The Cro-Magnon Diet: How Cavemen Survived
The Cro-Magnon man, through no fault of his own, adopted a healthy diet that kept him and his entire Cro-Magnon family healthy.
Another fad diet?
Sir, no, not another fad diet! There seem to be as many diet plans as there are fat people, myself included. No, I am not what I consider obese. I weigh 185 pounds and am 6 feet tall. But I have a great instinct. Many doctors agree that people come in three forms:
* slim and trim
* Pear shape
Of course, we all want to be slim and slim, right! But recent government figures suggest that two-thirds of the population is overweight. Based on the US Air Force height and weight chart, I could weigh up to 205 pounds at my height. But the large intestine is a problem.
The dangers of the “apple-shaped” figure
The gut puts me in the apple shape category. The body shape of the apple (body fat is stored around the middle, that is, the abdomen, chest, and surrounding internal organs such as the heart) is linked to health problems such as coronary heart disease, diabetes, stroke, high blood pressure and gallbladder disease.
Doctors say that the pear shape (fat is stored around the hips, away from vital organs) is much safer, although it is an undesirable state. To lead a healthy life, we must be aware of two factors: diet and exercise. There’s that word again: diet. I had never officially been on a diet, until recently (more on that in a minute). I try to eat healthy food, but like most of the population, I often turn to junk food and sometimes fast food. I bet you thought junk food is FAST FOOD, or vice versa. Not so, say many nutritionists. Certain fast foods can be healthier than those we prepare in the home kitchen. But that is also another story.
The Caveman’s Diet
So what does all this have to do with cro-magnons, cavemen? Just this: I found one of those pay-per-click ads on a TV station’s website. It featured a drawing of a fat woman promoting a way to get rid of belly fat. Then I clicked and saw a very interesting video. The narrator said that we should eat like cavemen (and cavewomen) ate. Paleontologists (bone gatherers) say that Cro-Magnons were mostly muscular, lean beings with very little body fat. The unintended diet they followed was out of necessity. Yes, the market is littered with all kinds of diets – some include supplements (diet pills that ultimately don’t work), fad diets, low-carb diets, high-fat diets, etc.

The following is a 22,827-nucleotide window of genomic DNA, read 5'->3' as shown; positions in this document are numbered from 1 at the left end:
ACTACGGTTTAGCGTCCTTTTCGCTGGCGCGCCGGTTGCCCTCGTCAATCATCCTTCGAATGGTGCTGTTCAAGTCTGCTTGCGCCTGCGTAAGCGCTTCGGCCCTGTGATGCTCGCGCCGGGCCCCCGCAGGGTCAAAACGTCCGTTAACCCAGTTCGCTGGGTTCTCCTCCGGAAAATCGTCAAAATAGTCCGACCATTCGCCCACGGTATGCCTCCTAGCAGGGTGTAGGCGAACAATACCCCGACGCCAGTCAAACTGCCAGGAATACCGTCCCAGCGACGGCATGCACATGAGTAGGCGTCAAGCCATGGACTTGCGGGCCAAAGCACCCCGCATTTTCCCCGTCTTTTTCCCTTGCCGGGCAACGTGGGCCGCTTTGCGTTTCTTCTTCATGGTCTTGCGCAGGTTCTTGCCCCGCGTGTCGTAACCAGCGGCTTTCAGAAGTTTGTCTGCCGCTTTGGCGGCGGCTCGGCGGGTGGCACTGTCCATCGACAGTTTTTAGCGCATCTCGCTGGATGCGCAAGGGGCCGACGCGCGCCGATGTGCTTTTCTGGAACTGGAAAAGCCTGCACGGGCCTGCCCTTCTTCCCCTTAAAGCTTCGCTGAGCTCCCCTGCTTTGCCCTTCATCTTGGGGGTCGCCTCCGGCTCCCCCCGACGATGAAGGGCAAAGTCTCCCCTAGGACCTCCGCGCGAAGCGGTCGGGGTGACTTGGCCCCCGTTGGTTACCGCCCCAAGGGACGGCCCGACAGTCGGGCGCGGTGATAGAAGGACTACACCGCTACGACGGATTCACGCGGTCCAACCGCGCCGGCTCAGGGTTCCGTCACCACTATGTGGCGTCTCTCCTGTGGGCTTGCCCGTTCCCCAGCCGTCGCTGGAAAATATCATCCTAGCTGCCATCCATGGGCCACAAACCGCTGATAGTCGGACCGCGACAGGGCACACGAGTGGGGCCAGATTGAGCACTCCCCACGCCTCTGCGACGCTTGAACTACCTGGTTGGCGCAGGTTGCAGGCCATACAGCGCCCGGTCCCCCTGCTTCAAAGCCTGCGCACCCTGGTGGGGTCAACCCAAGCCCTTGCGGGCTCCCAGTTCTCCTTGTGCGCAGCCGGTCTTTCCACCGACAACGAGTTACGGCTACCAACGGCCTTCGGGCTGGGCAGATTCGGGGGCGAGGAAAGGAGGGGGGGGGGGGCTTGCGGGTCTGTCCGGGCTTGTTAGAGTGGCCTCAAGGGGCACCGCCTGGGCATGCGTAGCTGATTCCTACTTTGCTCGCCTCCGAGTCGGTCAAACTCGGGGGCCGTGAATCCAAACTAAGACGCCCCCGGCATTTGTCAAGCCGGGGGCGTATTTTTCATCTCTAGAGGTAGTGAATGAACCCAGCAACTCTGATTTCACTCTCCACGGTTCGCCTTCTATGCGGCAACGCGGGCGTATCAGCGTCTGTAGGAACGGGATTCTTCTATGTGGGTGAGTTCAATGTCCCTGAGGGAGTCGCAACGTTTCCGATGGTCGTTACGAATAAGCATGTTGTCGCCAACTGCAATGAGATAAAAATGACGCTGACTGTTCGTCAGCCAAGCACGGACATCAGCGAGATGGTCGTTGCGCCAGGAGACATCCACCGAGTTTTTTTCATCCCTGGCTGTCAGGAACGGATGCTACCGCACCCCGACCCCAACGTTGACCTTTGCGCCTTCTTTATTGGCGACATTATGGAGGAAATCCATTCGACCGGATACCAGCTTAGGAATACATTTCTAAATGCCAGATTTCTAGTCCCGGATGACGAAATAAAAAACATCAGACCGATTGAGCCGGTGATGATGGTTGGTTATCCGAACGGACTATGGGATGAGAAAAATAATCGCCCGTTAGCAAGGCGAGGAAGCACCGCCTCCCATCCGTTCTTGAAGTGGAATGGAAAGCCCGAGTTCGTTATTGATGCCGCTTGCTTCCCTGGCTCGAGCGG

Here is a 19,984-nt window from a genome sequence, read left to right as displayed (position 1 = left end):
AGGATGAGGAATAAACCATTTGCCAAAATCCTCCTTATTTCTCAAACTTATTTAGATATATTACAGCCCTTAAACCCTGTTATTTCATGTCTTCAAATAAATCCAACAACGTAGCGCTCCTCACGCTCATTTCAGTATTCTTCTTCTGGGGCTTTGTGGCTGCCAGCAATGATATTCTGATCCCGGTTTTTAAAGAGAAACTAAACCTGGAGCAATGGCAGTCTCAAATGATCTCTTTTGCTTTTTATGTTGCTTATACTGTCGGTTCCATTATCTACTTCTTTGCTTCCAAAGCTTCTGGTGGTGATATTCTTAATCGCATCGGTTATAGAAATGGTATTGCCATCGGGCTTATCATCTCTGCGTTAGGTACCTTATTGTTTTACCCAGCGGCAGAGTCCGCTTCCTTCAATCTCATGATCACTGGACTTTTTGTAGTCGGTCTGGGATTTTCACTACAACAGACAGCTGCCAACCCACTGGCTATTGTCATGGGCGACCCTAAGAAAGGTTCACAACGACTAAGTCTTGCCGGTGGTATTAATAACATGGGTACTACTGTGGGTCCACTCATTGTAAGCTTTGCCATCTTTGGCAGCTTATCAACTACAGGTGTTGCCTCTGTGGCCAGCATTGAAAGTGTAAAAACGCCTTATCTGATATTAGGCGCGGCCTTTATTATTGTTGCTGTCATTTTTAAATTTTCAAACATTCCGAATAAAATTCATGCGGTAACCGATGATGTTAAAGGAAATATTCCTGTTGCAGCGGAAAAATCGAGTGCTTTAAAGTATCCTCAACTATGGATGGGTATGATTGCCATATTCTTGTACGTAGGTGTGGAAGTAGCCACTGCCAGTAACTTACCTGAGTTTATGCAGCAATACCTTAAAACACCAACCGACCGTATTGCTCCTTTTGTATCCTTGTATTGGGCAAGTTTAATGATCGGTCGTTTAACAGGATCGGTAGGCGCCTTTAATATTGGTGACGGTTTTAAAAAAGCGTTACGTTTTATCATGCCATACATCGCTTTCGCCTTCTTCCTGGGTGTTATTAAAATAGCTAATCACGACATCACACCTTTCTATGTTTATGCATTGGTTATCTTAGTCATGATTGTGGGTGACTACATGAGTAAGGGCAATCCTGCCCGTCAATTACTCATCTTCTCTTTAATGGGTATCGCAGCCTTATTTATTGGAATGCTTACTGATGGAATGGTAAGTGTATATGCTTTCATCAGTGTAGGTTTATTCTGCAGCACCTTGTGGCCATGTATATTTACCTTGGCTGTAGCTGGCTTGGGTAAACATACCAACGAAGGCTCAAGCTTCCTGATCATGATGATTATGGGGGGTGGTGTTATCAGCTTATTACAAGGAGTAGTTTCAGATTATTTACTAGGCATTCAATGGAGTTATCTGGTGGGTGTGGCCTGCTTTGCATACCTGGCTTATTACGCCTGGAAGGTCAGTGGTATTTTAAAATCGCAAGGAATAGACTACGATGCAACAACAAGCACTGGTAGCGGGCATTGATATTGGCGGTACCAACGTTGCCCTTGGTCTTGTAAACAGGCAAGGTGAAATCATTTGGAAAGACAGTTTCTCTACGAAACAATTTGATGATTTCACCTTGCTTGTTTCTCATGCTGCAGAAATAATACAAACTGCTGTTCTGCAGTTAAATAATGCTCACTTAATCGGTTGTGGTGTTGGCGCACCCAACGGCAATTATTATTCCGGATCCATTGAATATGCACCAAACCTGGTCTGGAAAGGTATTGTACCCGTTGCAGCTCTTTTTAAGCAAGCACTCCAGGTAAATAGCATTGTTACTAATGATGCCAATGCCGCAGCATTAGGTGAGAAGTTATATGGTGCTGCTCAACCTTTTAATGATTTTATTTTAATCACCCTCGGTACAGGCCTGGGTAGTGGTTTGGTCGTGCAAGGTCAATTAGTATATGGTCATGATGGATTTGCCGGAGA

Try to imagine what those ancestors of ours ate. During the warmer months, they found a large amount of fresh plant material: fruits (mostly berries) and a wide variety of wild vegetables. In winter they ate meat and could easily choose lean meat because they had all the animal to choose from. Many believe that cro-magnons varied their diet and caloric intake from day to day. They rarely ate the same foods two days in a row.
So they discovered, 30,000 years ago, an honest “Fat Burner” plant? Of course not. The body is the oven, it burns (converts) food into useful nutrients. Food itself doesn’t burn anything, so be careful with these “fat burning plans.” They probably won’t hurt you (at least I don’t think they will) but they will drain your wallet and still leave you fat.
The human body is not a machine
Your body is not a machine … but it adapts easily to what you feed it. If you feed him the same thing every day, his body says, “Hey … there’s no need to burn this food. I think I’ll store it as fat!” UPS! Therein lies the problem. This is exactly what happens when you eat the “typical” western diet. You end up with too much sugar and starchy carbohydrates, as well as unhealthy fats … and not the healthy fats we need for good health.
The ancients ate a lot of healthy fats! Worst of all, we get basically the same calories every day. Many of today’s fad diets require your caloric intake to be calculated based on your height, weight, and age. I found a nifty calorie counter on about.com that says that at my age, I should eat foods that provide 2,146 calories per day. But if you’re starting to believe that this caveman diet is real and stick to the calorie count on the calculator, your body will say, “I’m used to this … No thanks …”
Be flexible on caloric intake
OK so I need to be flexible from day to day on the caloric intake and the specific foods that I should eat … but I must vary these foods and not eat the same thing day after day. That doesn’t seem too difficult. In fact, it sounds so easy a caveman could do it!